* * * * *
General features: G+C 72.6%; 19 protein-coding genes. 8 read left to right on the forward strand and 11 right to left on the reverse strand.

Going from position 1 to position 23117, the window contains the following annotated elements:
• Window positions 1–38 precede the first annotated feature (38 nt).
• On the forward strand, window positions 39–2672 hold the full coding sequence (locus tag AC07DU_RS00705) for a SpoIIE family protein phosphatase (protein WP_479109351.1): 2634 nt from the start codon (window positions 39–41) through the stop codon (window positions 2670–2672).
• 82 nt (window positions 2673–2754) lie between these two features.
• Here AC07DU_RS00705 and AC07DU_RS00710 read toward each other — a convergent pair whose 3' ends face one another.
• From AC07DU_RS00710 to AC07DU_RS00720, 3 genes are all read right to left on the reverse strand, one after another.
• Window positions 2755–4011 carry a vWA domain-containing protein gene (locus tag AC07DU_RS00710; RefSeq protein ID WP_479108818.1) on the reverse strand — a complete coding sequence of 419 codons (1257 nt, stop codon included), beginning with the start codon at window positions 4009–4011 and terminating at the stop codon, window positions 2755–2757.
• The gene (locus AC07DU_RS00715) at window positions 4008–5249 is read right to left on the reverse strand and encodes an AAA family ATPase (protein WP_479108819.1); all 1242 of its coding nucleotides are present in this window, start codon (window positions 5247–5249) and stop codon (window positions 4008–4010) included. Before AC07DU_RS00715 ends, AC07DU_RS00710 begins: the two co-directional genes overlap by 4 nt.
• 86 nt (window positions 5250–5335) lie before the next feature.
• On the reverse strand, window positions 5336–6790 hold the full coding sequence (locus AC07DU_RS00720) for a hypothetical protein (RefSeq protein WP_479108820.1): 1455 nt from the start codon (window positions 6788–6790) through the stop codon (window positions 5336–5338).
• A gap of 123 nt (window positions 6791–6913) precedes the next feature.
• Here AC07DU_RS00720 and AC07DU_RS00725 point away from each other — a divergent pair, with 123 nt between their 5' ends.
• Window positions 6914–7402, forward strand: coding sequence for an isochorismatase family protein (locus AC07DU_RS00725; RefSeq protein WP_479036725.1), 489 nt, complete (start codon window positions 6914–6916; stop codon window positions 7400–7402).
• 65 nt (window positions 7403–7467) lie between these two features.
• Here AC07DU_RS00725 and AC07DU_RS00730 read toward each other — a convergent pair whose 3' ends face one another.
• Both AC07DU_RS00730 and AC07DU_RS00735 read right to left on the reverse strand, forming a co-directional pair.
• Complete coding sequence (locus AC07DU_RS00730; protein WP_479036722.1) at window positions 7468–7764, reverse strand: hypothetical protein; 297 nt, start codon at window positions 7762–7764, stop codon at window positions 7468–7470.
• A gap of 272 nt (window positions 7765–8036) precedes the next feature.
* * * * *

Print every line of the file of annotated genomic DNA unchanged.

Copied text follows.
General features: G+C 72.6%; 19 protein-coding genes. 8 read left to right on the forward strand and 11 right to left on the reverse strand.

Going from position 1 to position 23117, the window contains the following annotated elements:
• Window positions 1–38 precede the first annotated feature (38 nt).
• On the forward strand, window positions 39–2672 hold the full coding sequence (locus tag AC07DU_RS00705) for a SpoIIE family protein phosphatase (protein WP_479109351.1): 2634 nt from the start codon (window positions 39–41) through the stop codon (window positions 2670–2672).
• 82 nt (window positions 2673–2754) lie between these two features.
• Here AC07DU_RS00705 and AC07DU_RS00710 read toward each other — a convergent pair whose 3' ends face one another.
• From AC07DU_RS00710 to AC07DU_RS00720, 3 genes are all read right to left on the reverse strand, one after another.
• Window positions 2755–4011 carry a vWA domain-containing protein gene (locus tag AC07DU_RS00710; RefSeq protein ID WP_479108818.1) on the reverse strand — a complete coding sequence of 419 codons (1257 nt, stop codon included), beginning with the start codon at window positions 4009–4011 and terminating at the stop codon, window positions 2755–2757.
• The gene (locus AC07DU_RS00715) at window positions 4008–5249 is read right to left on the reverse strand and encodes an AAA family ATPase (protein WP_479108819.1); all 1242 of its coding nucleotides are present in this window, start codon (window positions 5247–5249) and stop codon (window positions 4008–4010) included. Before AC07DU_RS00715 ends, AC07DU_RS00710 begins: the two co-directional genes overlap by 4 nt.
• 86 nt (window positions 5250–5335) lie before the next feature.
• On the reverse strand, window positions 5336–6790 hold the full coding sequence (locus AC07DU_RS00720) for a hypothetical protein (RefSeq protein WP_479108820.1): 1455 nt from the start codon (window positions 6788–6790) through the stop codon (window positions 5336–5338).
• A gap of 123 nt (window positions 6791–6913) precedes the next feature.
• Here AC07DU_RS00720 and AC07DU_RS00725 point away from each other — a divergent pair, with 123 nt between their 5' ends.
• Window positions 6914–7402, forward strand: coding sequence for an isochorismatase family protein (locus AC07DU_RS00725; RefSeq protein WP_479036725.1), 489 nt, complete (start codon window positions 6914–6916; stop codon window positions 7400–7402).
• 65 nt (window positions 7403–7467) lie between these two features.
• Here AC07DU_RS00725 and AC07DU_RS00730 read toward each other — a convergent pair whose 3' ends face one another.
• Both AC07DU_RS00730 and AC07DU_RS00735 read right to left on the reverse strand, forming a co-directional pair.
• Complete coding sequence (locus AC07DU_RS00730; protein WP_479036722.1) at window positions 7468–7764, reverse strand: hypothetical protein; 297 nt, start codon at window positions 7762–7764, stop codon at window positions 7468–7470.
• A gap of 272 nt (window positions 7765–8036) precedes the next feature.